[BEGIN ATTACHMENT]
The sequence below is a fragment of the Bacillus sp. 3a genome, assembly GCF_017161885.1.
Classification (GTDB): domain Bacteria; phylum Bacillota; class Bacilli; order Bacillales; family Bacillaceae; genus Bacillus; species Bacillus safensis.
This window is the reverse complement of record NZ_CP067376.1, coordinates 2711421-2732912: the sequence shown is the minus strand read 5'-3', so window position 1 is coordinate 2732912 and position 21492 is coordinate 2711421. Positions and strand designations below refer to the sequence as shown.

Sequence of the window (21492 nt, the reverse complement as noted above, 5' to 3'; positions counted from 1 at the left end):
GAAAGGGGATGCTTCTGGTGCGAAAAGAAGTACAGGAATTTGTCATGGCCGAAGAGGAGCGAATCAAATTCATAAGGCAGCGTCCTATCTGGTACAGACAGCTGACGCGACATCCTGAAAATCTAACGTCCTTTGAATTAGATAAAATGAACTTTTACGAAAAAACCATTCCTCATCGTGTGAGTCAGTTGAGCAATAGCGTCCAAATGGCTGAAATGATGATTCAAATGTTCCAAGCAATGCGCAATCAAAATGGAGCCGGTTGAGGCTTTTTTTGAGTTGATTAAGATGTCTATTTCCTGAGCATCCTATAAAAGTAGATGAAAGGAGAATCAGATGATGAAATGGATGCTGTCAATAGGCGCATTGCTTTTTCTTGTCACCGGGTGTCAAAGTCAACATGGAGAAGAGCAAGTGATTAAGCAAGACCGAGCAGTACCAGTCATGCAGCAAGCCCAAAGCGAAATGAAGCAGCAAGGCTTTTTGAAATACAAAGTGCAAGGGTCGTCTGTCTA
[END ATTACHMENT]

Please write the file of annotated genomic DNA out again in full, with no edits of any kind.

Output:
The sequence below is a fragment of the Bacillus sp. 3a genome, assembly GCF_017161885.1.
Classification (GTDB): domain Bacteria; phylum Bacillota; class Bacilli; order Bacillales; family Bacillaceae; genus Bacillus; species Bacillus safensis.
This window is the reverse complement of record NZ_CP067376.1, coordinates 2711421-2732912: the sequence shown is the minus strand read 5'-3', so window position 1 is coordinate 2732912 and position 21492 is coordinate 2711421. Positions and strand designations below refer to the sequence as shown.

Sequence of the window (21492 nt, the reverse complement as noted above, 5' to 3'; positions counted from 1 at the left end):
GAAAGGGGATGCTTCTGGTGCGAAAAGAAGTACAGGAATTTGTCATGGCCGAAGAGGAGCGAATCAAATTCATAAGGCAGCGTCCTATCTGGTACAGACAGCTGACGCGACATCCTGAAAATCTAACGTCCTTTGAATTAGATAAAATGAACTTTTACGAAAAAACCATTCCTCATCGTGTGAGTCAGTTGAGCAATAGCGTCCAAATGGCTGAAATGATGATTCAAATGTTCCAAGCAATGCGCAATCAAAATGGAGCCGGTTGAGGCTTTTTTTGAGTTGATTAAGATGTCTATTTCCTGAGCATCCTATAAAAGTAGATGAAAGGAGAATCAGATGATGAAATGGATGCTGTCAATAGGCGCATTGCTTTTTCTTGTCACCGGGTGTCAAAGTCAACATGGAGAAGAGCAAGTGATTAAGCAAGACCGAGCAGTACCAGTCATGCAGCAAGCCCAAAGCGAAATGAAGCAGCAAGGCTTTTTGAAATACAAAGTGCAAGGGTCGTCTGTCTA